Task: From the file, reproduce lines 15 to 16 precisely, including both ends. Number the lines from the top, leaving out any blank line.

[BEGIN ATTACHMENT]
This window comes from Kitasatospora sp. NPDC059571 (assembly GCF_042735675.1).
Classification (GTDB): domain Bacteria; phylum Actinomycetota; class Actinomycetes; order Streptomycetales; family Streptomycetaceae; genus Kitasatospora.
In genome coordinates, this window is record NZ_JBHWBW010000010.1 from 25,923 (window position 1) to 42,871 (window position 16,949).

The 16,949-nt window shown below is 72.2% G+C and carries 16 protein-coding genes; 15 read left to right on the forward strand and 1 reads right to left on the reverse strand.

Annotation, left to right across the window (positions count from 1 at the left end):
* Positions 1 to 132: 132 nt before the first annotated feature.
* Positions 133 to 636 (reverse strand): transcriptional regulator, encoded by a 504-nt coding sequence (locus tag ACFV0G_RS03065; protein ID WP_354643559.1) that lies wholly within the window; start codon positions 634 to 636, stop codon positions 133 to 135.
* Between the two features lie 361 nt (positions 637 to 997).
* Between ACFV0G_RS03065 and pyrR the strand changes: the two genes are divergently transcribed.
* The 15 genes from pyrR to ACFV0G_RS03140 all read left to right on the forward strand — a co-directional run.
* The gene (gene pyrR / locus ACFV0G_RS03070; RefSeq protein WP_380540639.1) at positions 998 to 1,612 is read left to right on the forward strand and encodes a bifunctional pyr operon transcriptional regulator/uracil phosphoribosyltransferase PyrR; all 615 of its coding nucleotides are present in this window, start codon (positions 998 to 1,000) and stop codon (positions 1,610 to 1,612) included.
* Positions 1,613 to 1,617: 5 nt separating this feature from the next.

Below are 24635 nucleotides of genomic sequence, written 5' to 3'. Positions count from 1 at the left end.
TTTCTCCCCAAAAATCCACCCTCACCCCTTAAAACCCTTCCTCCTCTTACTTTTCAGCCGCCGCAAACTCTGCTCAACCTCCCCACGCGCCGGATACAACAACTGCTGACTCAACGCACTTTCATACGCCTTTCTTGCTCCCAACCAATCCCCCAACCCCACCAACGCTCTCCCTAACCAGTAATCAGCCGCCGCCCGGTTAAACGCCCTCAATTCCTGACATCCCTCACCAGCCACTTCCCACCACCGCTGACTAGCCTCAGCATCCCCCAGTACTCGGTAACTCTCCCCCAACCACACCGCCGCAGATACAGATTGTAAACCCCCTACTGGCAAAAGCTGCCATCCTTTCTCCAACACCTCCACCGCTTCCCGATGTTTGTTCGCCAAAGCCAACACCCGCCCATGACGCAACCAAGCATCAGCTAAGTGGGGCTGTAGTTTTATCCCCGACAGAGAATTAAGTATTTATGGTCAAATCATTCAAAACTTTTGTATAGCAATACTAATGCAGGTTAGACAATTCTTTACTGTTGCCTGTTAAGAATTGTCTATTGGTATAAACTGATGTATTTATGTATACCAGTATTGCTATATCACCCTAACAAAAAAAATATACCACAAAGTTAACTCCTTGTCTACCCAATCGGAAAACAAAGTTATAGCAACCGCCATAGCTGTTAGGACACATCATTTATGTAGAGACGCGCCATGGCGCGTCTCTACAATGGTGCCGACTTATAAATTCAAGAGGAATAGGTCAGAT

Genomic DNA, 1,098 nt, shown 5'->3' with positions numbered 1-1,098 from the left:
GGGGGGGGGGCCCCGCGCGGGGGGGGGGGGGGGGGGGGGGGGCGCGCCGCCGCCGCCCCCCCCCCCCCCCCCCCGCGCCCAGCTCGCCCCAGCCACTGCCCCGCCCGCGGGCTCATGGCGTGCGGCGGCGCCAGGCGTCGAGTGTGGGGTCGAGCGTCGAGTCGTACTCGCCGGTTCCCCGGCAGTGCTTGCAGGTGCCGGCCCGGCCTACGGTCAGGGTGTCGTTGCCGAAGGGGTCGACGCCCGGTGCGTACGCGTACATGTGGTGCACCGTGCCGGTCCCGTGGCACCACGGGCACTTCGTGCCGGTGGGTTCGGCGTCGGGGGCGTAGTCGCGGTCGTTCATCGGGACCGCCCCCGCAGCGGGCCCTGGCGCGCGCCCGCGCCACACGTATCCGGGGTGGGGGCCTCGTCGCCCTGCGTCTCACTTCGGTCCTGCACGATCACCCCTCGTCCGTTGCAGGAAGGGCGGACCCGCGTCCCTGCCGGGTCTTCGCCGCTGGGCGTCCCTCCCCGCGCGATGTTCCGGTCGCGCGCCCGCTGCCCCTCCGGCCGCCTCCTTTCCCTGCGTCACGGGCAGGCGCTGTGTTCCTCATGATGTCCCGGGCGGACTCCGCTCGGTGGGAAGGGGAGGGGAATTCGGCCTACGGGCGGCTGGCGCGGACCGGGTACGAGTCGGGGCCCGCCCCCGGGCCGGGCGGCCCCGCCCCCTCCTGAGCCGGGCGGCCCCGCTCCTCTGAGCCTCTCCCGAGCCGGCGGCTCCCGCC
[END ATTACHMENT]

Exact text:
Genomic DNA, 1,098 nt, shown 5'->3' with positions numbered 1-1,098 from the left:
GGGGGGGGGGCCCCGCGCGGGGGGGGGGGGGGGGGGGGGGGGCGCGCCGCCGCCGCCCCCCCCCCCCCCCCCCCGCGCCCAGCTCGCCCCAGCCACTGCCCCGCCCGCGGGCTCATGGCGTGCGGCGGCGCCAGGCGTCGAGTGTGGGGTCGAGCGTCGAGTCGTACTCGCCGGTTCCCCGGCAGTGCTTGCAGGTGCCGGCCCGGCCTACGGTCAGGGTGTCGTTGCCGAAGGGGTCGACGCCCGGTGCGTACGCGTACATGTGGTGCACCGTGCCGGTCCCGTGGCACCACGGGCACTTCGTGCCGGTGGGTTCGGCGTCGGGGGCGTAGTCGCGGTCGTTCATCGGGACCGCCCCCGCAGCGGGCCCTGGCGCGCGCCCGCGCCACACGTATCCGGGGTGGGGGCCTCGTCGCCCTGCGTCTCACTTCGGTCCTGCACGATCACCCCTCGTCCGTTGCAGGAAGGGCGGACCCGCGTCCCTGCCGGGTCTTCGCCGCTGGGCGTCCCTCCCCGCGCGATGTTCCGGTCGCGCGCCCGCTGCCCCTCCGGCCGCCTCCTTTCCCTGCGTCACGGGCAGGCGCTGTGTTCCTCATGATGTCCCGGGCGGACTCCGCTCGGTGGGAAGGGGAGGGGAATTCGGCCTACGGGCGGCTGGCGCGGACCGGGTACGAGTCGGGGCCCGCCCCCGGGCCGGGCGGCCCCGCCCCCTCCTGAGCCGGGCGGCCCCGCTCCTCTGAGCCTCTCCCGAGCCGGCGGCTCCCGCC